BSN to DNP: Program Types and Admissions

By Indeed Editorial Team

Updated March 15, 2021

Published January 13, 2021

The Indeed Editorial Team comprises a diverse and talented team of writers, researchers and subject matter experts equipped with Indeed's data and insights to deliver useful tips to help guide your career journey.

Doctor of Nursing Practice (DNP) programs prepare nurses with a Bachelor of Science in Nursing (BSN) for work as an advanced practice registered nurse (APRN). Nurses who complete a DNP program are eligible to work in hospitals, clinics, long-term care facilities and other kinds of healthcare settings, like private practices as a nurse practitioner (NP). In this article, we review types of DNP programs, requirements to apply, expected cost of a DNP program, length of time to finish a DNP program and the average salary for a person with a DNP.

BSN to DNP basics

Many nurses graduate from college with a Bachelor of Science in Nursing, or BSN, and use that credential to work in a hospital, clinic, long-term care facility or other healthcare institution. Some nurses then choose to attend graduate school to earn a Doctor of Nursing Practice, or DNP. Nurses practicing with a DNP are qualified to perform more types of care and to work more independently, sometimes as a primary care provider. Doctor of Nursing Practice programs intended for nurses who already have BSN degrees are sometimes referred to as " BSN to DNP" programs.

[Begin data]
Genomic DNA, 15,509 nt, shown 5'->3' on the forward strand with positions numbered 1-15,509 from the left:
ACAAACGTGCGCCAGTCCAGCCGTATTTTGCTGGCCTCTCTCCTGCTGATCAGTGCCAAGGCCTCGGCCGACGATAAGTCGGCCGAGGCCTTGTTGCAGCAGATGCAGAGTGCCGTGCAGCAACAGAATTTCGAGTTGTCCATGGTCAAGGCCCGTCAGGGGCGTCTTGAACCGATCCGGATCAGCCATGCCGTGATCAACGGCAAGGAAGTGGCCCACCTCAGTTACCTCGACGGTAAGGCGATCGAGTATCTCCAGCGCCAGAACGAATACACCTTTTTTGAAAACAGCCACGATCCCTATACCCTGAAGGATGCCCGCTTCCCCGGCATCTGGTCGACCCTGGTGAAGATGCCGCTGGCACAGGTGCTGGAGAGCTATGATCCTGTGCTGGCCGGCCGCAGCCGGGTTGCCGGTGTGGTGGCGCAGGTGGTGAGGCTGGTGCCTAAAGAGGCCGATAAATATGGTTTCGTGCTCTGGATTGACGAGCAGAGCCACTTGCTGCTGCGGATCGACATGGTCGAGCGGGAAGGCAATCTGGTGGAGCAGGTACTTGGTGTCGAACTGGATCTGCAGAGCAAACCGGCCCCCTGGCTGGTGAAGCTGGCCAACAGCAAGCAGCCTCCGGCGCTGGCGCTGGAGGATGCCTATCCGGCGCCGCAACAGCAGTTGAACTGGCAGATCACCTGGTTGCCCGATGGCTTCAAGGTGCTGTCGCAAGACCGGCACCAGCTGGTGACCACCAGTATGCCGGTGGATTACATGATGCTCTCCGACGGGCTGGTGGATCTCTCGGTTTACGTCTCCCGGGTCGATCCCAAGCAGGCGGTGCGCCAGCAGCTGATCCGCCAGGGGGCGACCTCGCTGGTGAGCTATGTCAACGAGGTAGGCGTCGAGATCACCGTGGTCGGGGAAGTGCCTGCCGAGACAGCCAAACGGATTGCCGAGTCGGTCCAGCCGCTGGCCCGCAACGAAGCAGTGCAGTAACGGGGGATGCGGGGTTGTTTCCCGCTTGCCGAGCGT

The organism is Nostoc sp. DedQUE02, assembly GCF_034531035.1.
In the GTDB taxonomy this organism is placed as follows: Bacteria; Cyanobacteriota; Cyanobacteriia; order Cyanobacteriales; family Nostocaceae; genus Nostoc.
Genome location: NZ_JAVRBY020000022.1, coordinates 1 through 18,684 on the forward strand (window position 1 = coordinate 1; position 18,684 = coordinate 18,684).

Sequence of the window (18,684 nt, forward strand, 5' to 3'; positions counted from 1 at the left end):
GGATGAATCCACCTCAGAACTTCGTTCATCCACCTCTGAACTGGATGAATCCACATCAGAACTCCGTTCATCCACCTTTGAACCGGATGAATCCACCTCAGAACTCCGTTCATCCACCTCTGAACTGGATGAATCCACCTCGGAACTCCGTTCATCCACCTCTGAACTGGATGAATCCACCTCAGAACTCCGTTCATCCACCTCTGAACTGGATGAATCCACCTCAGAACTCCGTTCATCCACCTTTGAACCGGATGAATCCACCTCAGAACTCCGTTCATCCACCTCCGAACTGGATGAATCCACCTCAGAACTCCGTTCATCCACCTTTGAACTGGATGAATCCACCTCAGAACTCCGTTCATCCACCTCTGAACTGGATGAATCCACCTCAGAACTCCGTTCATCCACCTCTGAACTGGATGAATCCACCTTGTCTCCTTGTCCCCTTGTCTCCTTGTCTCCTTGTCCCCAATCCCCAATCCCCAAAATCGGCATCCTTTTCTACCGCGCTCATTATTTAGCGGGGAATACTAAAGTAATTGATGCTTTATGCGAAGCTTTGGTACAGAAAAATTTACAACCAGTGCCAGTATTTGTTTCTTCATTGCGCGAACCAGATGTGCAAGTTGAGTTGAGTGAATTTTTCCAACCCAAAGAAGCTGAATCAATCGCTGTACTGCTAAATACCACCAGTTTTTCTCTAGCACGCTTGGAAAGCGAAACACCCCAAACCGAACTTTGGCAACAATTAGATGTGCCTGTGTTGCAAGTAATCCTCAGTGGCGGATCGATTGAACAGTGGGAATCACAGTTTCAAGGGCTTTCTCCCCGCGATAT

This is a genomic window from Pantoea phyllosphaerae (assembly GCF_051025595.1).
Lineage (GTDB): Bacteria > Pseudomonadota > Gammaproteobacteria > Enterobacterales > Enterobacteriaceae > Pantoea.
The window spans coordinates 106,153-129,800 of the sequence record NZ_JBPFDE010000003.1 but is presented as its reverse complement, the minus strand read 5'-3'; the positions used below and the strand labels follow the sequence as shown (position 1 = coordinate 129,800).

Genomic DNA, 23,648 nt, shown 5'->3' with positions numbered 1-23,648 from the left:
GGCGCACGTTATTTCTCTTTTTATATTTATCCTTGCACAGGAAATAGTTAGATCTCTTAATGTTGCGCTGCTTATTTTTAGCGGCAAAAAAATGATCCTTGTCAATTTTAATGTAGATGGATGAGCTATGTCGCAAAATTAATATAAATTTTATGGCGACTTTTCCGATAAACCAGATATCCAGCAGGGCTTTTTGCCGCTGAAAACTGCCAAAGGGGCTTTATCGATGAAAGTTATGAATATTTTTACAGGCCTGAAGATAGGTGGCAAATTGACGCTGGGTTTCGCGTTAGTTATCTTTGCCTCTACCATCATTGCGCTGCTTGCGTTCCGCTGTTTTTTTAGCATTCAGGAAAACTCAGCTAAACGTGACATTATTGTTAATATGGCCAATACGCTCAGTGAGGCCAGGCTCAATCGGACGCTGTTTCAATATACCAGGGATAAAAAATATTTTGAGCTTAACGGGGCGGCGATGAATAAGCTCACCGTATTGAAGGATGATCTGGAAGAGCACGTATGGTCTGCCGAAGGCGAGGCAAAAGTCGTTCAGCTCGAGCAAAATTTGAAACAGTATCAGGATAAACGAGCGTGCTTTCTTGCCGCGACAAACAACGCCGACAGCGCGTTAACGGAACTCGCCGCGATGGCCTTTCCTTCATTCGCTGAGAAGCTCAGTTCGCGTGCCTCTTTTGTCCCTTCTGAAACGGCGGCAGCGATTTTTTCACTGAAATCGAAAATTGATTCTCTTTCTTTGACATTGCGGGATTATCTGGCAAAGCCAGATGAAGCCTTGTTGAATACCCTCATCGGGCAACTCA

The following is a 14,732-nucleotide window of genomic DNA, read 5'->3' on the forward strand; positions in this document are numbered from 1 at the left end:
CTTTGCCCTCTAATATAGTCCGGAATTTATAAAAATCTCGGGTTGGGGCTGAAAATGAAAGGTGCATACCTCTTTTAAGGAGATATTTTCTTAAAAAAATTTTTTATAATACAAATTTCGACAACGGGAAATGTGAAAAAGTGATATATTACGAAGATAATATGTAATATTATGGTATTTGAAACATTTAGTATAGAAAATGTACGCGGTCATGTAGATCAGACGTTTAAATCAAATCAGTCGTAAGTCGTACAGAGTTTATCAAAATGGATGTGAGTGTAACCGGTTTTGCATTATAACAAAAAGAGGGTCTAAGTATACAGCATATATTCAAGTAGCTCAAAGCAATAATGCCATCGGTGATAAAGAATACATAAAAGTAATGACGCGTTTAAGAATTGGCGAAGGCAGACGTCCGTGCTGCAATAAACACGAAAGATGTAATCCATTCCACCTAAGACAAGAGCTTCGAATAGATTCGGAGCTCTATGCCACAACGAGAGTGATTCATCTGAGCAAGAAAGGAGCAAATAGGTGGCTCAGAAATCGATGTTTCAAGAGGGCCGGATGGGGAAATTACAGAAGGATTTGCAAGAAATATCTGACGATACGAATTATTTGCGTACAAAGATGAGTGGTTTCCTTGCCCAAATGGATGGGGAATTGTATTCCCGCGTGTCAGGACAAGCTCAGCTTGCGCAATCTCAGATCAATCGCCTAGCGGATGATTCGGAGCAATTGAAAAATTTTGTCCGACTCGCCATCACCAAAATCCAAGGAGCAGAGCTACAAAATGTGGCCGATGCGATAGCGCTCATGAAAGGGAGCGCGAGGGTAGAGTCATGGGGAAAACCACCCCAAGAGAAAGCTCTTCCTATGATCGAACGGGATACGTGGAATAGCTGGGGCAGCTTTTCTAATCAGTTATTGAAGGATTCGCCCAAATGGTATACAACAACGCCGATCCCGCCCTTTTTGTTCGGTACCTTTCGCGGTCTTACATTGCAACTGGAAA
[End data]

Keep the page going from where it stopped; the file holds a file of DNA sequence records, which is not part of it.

Types of DNP programs

Nurses who attend school for a Doctor of Nursing Practice often choose a specialty to focus on in their studies and career after graduation. While every accredited program includes the essential basic skills for an APRN, some of the types of DNP specialties you might find are:

Nurse practitioner

Some programs are intended to prepare nurses for advanced practice as a clinical nurse practitioner who provides primary and specialty care to their patients. Nurse practitioners might focus on treating patients in a certain age range, such as pediatrics or adult gerontology, or they might emphasize providing certain kinds of care, such as midwifery or oncology.

Leadership

Nurses who wish to serve in a leadership capacity may wish to enroll in a DNP that focuses on healthcare leadership skills. Graduates of these types of programs often work as healthcare administrators at hospitals or other organizations.

Related: 12 Healthcare Jobs That Pay Well

Public health

A Doctor of Nursing Practice program with a focus on public health helps students prepare for employment with state or local health departments, hospitals or universities, where they work to support a community's health.